Despite the fact that I went out of my way to pick European languages that are unrelated; despite the fact that strident nationalisms have been dividing Europe in constant war for centuries, no great difference exists in the ratio of consonants to nouns. German, Polish, and Albanian have a few extra consonant clusters; but even those languages were all heavily influenced by the Austrian Empire. Exactly two of these phrases begins with a consonant, and those two consonants are voiced/unvoiced versions of a the same stop consonant.

    Compare this with:

    Tajik: Man rafta , ʙa maƣoza doram .
    Turkish: Ben mağazaya gidiyorum.
    Uzbek: Men do’konga ketyapman.

    Or:

    Chichewa: Ine ndikupita ku sitolo.
    Malagasy: Izaho mankany amin’ny mpivarotra.
    Zulu: Ngizomenzela esitolo.

    …all of which have similarities to one another that are even more apparent, and you can see why it seems to me that making your languages too distinct from each other is actually the unreasonable thing here.

    “we’re told that war was declared and times are hard in a generic Ye Olde Fantasy kind of way.”

    …because obviously, in the real world, far-off wars have a major impact on the daily routines of everyday Americans. In the real world, everyday Americans never stop listening for news of the Iraq and Afghan wars; they buy war bonds, and send lots of packages specifically addressed to the hometown heroes that they know by name.

    (Though if you wanted to hear about people who are invested in a war, might I suggest the popular British TV series “Foyle’s War”?)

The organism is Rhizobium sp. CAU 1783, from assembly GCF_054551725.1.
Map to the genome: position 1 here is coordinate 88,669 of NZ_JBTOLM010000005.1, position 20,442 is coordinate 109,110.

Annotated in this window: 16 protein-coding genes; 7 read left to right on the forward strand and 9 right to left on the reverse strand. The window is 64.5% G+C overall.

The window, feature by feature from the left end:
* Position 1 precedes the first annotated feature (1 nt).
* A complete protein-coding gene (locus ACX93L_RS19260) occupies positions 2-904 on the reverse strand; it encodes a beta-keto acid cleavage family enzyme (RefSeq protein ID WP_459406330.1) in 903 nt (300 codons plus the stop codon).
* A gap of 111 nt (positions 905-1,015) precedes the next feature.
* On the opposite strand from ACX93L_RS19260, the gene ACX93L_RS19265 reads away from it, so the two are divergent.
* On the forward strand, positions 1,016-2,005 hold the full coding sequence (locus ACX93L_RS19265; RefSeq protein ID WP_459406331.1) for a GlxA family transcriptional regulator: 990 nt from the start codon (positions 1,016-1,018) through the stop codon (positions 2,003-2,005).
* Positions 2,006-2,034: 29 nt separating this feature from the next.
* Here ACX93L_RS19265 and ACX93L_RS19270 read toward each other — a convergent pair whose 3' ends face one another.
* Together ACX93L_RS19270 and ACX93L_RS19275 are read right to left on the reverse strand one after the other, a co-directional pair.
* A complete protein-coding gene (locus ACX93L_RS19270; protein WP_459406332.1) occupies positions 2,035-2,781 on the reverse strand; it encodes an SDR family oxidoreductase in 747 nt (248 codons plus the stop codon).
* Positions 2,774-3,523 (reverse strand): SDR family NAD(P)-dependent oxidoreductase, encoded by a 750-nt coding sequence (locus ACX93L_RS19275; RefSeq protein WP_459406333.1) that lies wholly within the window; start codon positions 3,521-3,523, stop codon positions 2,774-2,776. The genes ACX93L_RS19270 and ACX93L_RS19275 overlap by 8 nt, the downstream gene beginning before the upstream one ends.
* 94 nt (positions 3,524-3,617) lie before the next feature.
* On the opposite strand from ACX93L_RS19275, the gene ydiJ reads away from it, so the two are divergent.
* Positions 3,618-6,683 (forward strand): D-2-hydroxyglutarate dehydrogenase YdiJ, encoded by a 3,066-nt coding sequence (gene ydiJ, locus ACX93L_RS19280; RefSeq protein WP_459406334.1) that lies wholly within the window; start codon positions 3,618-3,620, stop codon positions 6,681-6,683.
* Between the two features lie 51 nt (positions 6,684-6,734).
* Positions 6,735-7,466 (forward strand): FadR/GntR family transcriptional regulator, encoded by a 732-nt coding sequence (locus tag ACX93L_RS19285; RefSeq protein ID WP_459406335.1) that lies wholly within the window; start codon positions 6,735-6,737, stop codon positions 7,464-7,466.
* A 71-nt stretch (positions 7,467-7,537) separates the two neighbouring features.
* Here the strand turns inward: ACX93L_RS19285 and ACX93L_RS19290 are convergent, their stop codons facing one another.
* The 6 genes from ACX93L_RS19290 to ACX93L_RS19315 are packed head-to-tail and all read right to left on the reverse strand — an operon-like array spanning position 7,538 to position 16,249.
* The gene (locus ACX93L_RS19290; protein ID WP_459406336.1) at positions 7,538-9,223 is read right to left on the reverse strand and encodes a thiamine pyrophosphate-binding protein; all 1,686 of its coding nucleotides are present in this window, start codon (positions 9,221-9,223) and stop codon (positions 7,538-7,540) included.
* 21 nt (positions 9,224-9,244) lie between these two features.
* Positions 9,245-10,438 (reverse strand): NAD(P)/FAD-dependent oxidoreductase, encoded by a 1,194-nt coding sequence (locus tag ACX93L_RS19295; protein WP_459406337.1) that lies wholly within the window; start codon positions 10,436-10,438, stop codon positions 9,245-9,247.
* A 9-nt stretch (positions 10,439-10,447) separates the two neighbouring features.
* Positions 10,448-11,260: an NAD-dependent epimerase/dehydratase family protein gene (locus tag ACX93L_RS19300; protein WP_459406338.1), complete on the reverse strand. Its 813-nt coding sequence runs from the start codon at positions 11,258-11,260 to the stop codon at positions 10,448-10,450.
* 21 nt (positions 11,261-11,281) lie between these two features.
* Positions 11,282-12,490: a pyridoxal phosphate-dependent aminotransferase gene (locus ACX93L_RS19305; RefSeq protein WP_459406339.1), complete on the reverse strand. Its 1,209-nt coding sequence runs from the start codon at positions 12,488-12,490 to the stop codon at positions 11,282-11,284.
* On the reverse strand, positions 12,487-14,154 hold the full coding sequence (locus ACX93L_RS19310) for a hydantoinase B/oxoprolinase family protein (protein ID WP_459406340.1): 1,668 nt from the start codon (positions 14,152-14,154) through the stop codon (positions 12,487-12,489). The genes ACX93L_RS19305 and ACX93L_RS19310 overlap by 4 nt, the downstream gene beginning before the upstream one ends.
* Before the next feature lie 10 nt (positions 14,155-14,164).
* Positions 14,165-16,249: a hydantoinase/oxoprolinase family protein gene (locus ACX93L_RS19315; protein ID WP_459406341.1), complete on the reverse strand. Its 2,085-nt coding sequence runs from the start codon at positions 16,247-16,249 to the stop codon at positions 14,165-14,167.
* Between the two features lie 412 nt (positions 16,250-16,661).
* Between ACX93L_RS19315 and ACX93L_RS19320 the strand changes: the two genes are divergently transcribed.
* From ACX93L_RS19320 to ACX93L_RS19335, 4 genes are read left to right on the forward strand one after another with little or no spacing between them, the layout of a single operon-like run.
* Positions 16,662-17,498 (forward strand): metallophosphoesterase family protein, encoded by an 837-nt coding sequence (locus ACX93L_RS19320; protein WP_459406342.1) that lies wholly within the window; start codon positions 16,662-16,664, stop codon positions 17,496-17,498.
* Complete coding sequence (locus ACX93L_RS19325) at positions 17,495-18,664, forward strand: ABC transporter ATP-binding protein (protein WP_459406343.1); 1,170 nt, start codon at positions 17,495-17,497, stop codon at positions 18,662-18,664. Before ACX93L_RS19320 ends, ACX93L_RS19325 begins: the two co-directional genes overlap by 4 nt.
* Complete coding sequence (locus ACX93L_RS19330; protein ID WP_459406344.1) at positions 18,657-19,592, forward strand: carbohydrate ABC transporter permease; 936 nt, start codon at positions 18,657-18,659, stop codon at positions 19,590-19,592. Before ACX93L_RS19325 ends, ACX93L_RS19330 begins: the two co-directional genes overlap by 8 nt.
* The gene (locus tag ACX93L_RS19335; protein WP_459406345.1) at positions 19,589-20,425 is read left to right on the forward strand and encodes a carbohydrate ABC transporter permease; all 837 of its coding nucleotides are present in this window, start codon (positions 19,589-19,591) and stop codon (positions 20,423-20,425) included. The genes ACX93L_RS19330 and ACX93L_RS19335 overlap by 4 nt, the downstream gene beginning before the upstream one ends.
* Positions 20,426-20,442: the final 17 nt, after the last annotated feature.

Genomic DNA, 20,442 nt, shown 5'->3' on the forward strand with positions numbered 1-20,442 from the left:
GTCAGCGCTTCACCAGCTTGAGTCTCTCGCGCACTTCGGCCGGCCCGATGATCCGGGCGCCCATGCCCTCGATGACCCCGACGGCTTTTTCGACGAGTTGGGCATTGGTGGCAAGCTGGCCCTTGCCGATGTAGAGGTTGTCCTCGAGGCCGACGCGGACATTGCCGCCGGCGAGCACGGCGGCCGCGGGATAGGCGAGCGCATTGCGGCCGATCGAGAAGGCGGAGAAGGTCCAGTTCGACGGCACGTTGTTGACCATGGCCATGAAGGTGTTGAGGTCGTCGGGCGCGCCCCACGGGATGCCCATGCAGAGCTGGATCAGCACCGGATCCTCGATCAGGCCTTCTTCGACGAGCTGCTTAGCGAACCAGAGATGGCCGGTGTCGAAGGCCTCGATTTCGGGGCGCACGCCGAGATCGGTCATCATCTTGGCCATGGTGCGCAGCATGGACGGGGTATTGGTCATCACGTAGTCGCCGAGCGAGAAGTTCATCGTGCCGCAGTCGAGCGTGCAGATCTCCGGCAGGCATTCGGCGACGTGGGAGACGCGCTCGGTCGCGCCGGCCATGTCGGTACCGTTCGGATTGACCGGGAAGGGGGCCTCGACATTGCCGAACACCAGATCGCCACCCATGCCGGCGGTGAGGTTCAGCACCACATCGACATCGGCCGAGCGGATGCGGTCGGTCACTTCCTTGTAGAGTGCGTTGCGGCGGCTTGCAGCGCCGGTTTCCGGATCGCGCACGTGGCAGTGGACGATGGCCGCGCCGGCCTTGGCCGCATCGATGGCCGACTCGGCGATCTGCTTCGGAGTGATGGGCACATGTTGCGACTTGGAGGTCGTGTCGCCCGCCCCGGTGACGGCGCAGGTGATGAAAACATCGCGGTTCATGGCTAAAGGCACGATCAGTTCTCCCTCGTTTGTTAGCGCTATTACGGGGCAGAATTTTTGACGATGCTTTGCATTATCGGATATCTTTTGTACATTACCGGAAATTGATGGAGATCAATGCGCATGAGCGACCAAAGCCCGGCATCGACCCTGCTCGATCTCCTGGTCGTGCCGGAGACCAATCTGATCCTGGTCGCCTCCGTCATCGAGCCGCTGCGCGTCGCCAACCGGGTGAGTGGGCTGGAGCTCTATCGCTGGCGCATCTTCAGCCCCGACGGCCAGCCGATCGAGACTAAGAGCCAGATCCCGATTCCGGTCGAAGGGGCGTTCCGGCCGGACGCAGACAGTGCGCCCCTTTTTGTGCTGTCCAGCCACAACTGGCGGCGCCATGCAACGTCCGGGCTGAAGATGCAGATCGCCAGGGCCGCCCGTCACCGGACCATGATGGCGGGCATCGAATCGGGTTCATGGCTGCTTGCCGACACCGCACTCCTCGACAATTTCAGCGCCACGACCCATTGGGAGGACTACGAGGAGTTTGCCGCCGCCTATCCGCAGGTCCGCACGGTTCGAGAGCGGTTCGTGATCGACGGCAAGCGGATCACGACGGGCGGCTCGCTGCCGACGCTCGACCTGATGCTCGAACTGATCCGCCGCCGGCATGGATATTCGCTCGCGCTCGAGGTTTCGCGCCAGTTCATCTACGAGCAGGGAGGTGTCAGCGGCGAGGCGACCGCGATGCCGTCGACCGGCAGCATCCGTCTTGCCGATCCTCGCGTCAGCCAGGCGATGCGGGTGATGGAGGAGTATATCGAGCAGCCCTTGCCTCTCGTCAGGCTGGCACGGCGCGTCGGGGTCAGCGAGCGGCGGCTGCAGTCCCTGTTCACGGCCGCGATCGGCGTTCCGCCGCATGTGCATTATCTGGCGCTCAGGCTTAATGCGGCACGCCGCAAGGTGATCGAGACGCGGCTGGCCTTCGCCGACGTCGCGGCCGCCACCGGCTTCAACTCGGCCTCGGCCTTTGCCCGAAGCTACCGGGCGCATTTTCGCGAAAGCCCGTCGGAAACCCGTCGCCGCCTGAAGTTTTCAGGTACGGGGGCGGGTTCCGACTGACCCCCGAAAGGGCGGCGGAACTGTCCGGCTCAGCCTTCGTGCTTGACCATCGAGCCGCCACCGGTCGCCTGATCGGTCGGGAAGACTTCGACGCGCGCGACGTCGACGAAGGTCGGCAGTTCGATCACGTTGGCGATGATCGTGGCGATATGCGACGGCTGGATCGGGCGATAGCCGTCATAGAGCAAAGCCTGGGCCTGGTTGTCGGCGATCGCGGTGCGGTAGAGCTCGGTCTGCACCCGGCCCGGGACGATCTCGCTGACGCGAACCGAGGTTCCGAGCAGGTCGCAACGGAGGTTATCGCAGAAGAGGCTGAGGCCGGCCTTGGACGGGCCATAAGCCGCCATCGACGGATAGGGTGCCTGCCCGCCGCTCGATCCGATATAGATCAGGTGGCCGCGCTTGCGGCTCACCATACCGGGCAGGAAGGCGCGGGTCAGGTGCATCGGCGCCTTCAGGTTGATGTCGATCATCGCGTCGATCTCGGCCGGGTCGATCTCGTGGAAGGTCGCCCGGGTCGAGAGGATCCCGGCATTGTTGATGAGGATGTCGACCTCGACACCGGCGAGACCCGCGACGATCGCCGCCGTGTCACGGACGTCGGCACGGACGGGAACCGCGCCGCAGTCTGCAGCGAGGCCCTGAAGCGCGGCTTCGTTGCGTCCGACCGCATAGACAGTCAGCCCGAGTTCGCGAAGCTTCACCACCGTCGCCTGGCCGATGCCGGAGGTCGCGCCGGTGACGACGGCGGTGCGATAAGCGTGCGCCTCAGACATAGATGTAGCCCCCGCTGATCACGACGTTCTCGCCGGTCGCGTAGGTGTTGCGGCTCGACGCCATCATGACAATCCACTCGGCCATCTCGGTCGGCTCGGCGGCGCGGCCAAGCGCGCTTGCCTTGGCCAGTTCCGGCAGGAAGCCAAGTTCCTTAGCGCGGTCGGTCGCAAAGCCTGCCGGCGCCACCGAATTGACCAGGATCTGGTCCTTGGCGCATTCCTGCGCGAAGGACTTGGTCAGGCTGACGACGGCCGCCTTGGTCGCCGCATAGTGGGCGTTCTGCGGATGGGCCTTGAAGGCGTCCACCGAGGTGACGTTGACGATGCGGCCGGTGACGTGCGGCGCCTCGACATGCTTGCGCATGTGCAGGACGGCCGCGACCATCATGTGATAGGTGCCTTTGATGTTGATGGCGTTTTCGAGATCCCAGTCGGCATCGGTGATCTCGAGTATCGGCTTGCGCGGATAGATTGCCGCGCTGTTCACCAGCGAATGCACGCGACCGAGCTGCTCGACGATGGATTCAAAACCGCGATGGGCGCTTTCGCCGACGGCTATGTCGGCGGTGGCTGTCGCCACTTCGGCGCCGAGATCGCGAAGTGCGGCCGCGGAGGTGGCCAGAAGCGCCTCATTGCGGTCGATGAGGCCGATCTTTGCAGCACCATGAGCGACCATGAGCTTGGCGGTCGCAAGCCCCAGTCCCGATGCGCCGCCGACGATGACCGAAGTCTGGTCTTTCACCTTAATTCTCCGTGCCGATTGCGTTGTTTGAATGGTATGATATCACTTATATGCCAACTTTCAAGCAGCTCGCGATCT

“Kvothe and his apprentice still have time for wacky shenanigans.”

    This one made me laugh, and that’s why I’m addressing it last. The fact that you would call this a serious attempt at wacky shenanigans shows that you really didn’t understand the deep cynicism of the prior passage. Let me assure you: in a world where names have power, silence = death. The idea that this book actually goes from talking about death and depression to a happyhyperbutterflyesque mating-and-courtship display is too ridiculous to put into words. The fact was (and I did understand this the first time) that Bast was trying to draw Kvothe’s attention away from this inn, and its books, and the angst Kvothe colors it with.

    For a better understanding of what it means to wear a mask with sincerity as Kvothe does throughout the interludes, listen to this take-down of the related phenomenon of “Minnesota nice”. Watch the guy in particular:

    http://prairiehome.publicradio.org/programs/19970419/97_0419WOBEGONICS.htm

    (You can read too it if you want, though there are a few details they change in the transcript that make plain something that should’ve been left a bit more ambiguous…)